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Jabeur lost four games in a row from a position of strength to concede the opening set on Court Two but responded in sensational fashion to outplay last year's French Open champion.
The 26-year-old has now beaten three Grand Slam champions so far here, taking out five-time Wimbledon winner Venus Williams and Spain's Garbine Muguruza during her impressive run.
In doing so she has endeared herself to the Wimbledon crowds with a wily game full of variety but also power when required.
Jabeur will contest her second Grand Slam quarter-final on Tuesday against Belarusian second seed Aryna Sabalenka, having reached her first in Australia in 2020.
When Swiatek struck a majestic backhand winner down the line to take the opening set it seemed that the Pole was beginning to take charge of a match in which she started nervously.
But Jabeur started the second set like a woman on a mission, breaking to love in the opening game then holding her own serve with a trademark dropshot that had Swiatek slamming her racket into the net tape in frustration.
It was a sign of things to come as Jabeur broke serve again in the next game with a belting forehand winner at the end of a long baseline exchange. The Tunisian then saved three break points, one with an ace, to lead 4-0.
Swiatek's serve began to look vulnerable and on set point down she rolled in a 66 mph delivery that Jabeur nonchalantly dinked over for a winning dropshot.
There was no stopping 21st seed Jabeur in the decider after a Swiatek double fault gifted her a 3-1 lead. Serving for the match at 5-1 she showed no nerves, sealing a win with an ace and receiving a warm ovation from the crowd.
Afterwards she revealed she had one very special fan. "Actually I got congratulated by Roger (Federer) after my match, which was amazing. I think now I'm good in my tennis career. That inspires me a lot and gives me the hunger to win more."
Federer oldest man to make quarterfinals
Meanwhile, Federer weathered a first-set storm to become the oldest man in the Open Era to reach the quarter-finals with a 7-5 6-4 6-2 win over Italian 23rd seed Lorenzo Sonego on Monday.
The Swiss, who will turn 40 next month, was deadlocked at 5-5 in the first set when a torrential downpour sent the players back into the locker room with Sonego down break point.
The 20-minute disruption, during which the roof was closed over a soggy and windswept Centre Court, did Sonego no favours as he immediately produced a double fault under the floodlights to surrender his serve.
That provided Federer with the spark he needed to motor through the rest of the contest after converting only two of the nine break points he had earned during the first set.
In his record-extending 18th Wimbledon quarter-final, and 58th across all four majors, the eight-time All England Club champion will meet either Russian second seed Daniil Medvedev or Poland's Hubert Hurkacz, whose match will resume on Tuesday.
Kerber wins generation game
US teenager Coco Gauff's hopes were dashed by Germany's former champion Angelique Kerber as she went down 6-4 6-4 in a Centre Court battle of the generations on Monday.
The 33-year-old Kerber showed all of her vast experience to keep Gauff (17) at bay as she reached her first Grand Slam quarter-final since winning the title here in 2018.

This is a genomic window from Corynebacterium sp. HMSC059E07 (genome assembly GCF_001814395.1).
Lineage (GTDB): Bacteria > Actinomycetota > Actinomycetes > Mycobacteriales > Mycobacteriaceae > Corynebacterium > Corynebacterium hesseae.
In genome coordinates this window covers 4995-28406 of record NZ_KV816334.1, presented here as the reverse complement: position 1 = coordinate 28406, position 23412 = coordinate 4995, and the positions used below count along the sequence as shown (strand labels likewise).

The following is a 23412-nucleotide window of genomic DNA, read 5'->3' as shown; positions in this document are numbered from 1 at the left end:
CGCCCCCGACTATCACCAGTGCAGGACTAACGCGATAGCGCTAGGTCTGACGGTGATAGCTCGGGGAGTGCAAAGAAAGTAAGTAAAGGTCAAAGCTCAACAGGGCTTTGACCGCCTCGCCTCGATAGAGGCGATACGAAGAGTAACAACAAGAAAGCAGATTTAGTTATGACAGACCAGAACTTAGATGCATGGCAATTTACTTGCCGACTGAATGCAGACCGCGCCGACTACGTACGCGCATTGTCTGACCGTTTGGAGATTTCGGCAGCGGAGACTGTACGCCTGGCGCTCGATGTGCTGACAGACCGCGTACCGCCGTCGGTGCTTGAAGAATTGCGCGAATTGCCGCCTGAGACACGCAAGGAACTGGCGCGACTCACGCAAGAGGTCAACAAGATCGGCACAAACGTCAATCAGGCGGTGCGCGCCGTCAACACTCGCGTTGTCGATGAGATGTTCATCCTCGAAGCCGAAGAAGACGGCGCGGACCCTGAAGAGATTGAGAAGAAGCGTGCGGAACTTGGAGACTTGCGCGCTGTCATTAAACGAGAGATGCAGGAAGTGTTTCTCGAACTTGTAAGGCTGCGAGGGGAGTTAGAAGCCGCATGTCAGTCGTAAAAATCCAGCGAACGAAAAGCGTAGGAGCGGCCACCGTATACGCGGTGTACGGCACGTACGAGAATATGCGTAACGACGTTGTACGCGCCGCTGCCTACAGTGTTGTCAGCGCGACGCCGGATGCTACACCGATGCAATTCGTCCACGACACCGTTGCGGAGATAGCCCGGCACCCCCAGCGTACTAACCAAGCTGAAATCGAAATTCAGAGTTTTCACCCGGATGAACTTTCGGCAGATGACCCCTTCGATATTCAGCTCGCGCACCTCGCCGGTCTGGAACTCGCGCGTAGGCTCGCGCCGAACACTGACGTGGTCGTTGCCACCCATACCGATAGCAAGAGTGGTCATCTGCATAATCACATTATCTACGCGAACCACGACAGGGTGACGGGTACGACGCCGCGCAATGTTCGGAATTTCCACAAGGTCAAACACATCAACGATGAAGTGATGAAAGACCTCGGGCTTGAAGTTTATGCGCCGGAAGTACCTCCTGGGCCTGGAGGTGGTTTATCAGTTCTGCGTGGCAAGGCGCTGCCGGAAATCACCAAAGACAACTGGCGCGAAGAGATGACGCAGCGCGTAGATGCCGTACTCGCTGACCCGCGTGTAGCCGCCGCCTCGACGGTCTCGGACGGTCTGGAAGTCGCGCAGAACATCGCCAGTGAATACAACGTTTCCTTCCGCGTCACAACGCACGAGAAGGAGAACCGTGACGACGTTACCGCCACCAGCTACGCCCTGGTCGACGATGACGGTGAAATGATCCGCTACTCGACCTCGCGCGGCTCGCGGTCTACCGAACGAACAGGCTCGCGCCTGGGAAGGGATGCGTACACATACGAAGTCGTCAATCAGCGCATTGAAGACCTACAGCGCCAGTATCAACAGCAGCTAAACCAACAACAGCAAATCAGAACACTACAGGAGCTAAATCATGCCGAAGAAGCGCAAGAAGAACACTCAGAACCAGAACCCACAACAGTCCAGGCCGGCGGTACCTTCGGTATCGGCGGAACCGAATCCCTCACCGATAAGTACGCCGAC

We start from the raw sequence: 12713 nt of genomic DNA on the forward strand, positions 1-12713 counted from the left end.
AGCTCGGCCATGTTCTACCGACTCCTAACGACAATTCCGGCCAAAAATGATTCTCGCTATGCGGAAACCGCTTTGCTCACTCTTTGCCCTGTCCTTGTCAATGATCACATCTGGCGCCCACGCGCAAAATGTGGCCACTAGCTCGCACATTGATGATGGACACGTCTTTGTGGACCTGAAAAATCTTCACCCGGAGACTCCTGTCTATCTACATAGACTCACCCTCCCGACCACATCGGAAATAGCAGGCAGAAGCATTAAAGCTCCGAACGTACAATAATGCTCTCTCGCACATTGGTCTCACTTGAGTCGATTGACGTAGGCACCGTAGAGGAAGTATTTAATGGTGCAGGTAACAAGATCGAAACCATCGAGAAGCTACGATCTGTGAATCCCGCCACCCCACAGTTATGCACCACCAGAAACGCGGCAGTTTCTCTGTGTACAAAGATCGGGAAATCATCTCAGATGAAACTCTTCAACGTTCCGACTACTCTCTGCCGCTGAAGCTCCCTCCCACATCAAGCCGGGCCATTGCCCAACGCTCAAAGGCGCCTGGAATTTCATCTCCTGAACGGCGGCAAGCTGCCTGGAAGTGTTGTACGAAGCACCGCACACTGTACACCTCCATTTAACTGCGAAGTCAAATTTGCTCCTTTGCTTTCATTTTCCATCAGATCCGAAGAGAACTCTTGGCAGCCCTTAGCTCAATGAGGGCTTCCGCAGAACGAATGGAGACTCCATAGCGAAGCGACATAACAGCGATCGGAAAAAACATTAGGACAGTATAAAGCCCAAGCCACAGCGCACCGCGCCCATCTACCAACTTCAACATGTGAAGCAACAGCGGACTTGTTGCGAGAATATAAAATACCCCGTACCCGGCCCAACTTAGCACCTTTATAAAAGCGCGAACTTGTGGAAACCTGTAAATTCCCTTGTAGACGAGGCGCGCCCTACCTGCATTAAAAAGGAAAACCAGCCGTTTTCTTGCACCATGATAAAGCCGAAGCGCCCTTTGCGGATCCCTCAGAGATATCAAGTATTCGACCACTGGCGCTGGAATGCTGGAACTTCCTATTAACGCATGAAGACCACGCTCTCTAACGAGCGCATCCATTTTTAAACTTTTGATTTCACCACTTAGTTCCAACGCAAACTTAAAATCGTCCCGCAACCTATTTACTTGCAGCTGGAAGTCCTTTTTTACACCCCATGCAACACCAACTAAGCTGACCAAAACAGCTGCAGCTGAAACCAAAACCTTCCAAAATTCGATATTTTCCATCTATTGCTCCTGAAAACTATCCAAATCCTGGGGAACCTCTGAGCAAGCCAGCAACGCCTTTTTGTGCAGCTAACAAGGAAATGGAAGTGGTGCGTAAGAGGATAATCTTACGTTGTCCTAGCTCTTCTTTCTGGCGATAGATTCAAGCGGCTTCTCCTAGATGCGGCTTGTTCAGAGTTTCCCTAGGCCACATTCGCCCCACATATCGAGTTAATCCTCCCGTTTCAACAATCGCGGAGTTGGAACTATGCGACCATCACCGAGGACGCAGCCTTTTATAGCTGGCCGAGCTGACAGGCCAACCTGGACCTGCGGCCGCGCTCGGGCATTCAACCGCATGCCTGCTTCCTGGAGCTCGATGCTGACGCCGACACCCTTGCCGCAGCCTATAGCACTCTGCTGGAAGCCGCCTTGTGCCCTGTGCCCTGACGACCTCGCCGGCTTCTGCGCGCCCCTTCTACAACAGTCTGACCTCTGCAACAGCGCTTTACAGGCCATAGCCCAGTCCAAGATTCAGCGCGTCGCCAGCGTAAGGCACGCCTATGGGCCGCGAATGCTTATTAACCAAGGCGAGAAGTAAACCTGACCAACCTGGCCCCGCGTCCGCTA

Gauff had not lost a set in matching her run to the fourth round on a startling debut in 2019, but the American was given a lessen in clinical efficiency by the left-hander.
Barty survives scare
The serve was not at full throttle and the strokes were often rather wayward, but that did not stop Australian Ash Barty from reaching the quarters for the first time with a 7-5 6-3 win over French Open champion Barbora Krejcikova.
Barty had been expected to easily make her greater grasscourt pedigree count. Yet she was the one who came unstuck first with Krejcikova threatening to win her 16th match on the trot after seizing the early initiative when she broke for a 2-1 lead in the first set.
A flurry of breaks midway through the second set failed to fluster Barty and, after sealing victory with a thumping ace, she puffed her cheeks before breaking into a smile - the relief at finally climbing over that fourth round hurdle clear to see.
The 25-year-old will next face either 338th-ranked British wildcard Emma Raducanu or fellow Australian Ajla Tomljanovic, the world number 75, for a place in the semis.
Djokovic rolls on
It was business as usual for top seed Novak Djokovic as the Serbian dismantled the challenge of Chile's Cristian Garin with a 6-2 6-4 6-2 victory to reach the last eight and keep his title defence intact.
The world No 1, who won the last two men's singles titles at the All England Club, will play his 50th Grand Slam quarter-final when he faces unseeded Hungarian Marton Fucsovics, who ousted Russian fifth seed Andrey Rublev 6-3 4-6 4-6 6-0 6-3.
Only Federer, an eight-time winner at Wimbledon, has reached more Grand Slam quarter-finals.
Canada will have two representatives in the men's singles quarter-finals here for the first time after Denis Shapovalov and Felix Auger-Aliassime both made it past the fourth round.
Shapovalov outclassed Roberto Bautista Agut and Auger-Aliassime won a five-setter against Germany's fourth seed Alexander Zverev.
Ajla Tomljanovic ended the dream run of British teenager Emma Raducanum, who quit when trailing 6-4 3-0 after failing to return from a medical timeout.
Karolina Muchova battled past Spain's Paula Badosa 7-6(6) 6-4 to reach the last eight for the second time while Viktorija Golubic upset 23rd seed Madison Keys 7-6(3) 6-3.
Russian Karen Khachanov reached his first Wimbledon quarter-final after seeing off American Sebastian Korda 3-6 6-4 6-3 5-7 10-8.
So-called Manic Monday is unique at Wimbledon with all the men's and women's last 16 singles matches on the schedule. Next year the traditional middle Sunday rest day will be scrapped and the schedule changed.